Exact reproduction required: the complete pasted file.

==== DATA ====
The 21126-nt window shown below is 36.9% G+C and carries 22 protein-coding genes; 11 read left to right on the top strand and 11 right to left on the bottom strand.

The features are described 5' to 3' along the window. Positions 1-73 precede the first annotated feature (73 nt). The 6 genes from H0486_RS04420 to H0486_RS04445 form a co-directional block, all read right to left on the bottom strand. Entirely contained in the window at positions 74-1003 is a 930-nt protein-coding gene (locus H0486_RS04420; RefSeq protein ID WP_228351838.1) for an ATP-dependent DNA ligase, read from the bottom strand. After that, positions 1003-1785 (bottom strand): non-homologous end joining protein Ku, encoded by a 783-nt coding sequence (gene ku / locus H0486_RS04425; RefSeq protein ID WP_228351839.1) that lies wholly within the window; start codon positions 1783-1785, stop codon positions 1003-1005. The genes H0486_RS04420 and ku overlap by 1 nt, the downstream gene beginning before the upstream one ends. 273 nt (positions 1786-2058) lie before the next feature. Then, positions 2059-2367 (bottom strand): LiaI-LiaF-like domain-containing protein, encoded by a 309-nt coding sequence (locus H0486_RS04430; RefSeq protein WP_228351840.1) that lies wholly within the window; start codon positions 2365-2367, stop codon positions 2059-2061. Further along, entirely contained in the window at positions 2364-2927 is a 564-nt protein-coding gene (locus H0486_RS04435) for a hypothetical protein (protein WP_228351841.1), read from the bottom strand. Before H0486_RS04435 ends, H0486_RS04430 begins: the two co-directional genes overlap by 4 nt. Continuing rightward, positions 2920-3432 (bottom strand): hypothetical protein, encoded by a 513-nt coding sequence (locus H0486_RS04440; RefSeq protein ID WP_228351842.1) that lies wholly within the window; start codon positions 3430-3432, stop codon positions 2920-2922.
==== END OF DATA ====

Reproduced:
The 21126-nt window shown below is 36.9% G+C and carries 22 protein-coding genes; 11 read left to right on the top strand and 11 right to left on the bottom strand.

The features are described 5' to 3' along the window. Positions 1-73 precede the first annotated feature (73 nt). The 6 genes from H0486_RS04420 to H0486_RS04445 form a co-directional block, all read right to left on the bottom strand. Entirely contained in the window at positions 74-1003 is a 930-nt protein-coding gene (locus H0486_RS04420; RefSeq protein ID WP_228351838.1) for an ATP-dependent DNA ligase, read from the bottom strand. After that, positions 1003-1785 (bottom strand): non-homologous end joining protein Ku, encoded by a 783-nt coding sequence (gene ku / locus H0486_RS04425; RefSeq protein ID WP_228351839.1) that lies wholly within the window; start codon positions 1783-1785, stop codon positions 1003-1005. The genes H0486_RS04420 and ku overlap by 1 nt, the downstream gene beginning before the upstream one ends. 273 nt (positions 1786-2058) lie before the next feature. Then, positions 2059-2367 (bottom strand): LiaI-LiaF-like domain-containing protein, encoded by a 309-nt coding sequence (locus H0486_RS04430; RefSeq protein WP_228351840.1) that lies wholly within the window; start codon positions 2365-2367, stop codon positions 2059-2061. Further along, entirely contained in the window at positions 2364-2927 is a 564-nt protein-coding gene (locus H0486_RS04435) for a hypothetical protein (protein WP_228351841.1), read from the bottom strand. Before H0486_RS04435 ends, H0486_RS04430 begins: the two co-directional genes overlap by 4 nt. Continuing rightward, positions 2920-3432 (bottom strand): hypothetical protein, encoded by a 513-nt coding sequence (locus H0486_RS04440; RefSeq protein ID WP_228351842.1) that lies wholly within the window; start codon positions 3430-3432, stop codon positions 2920-2922.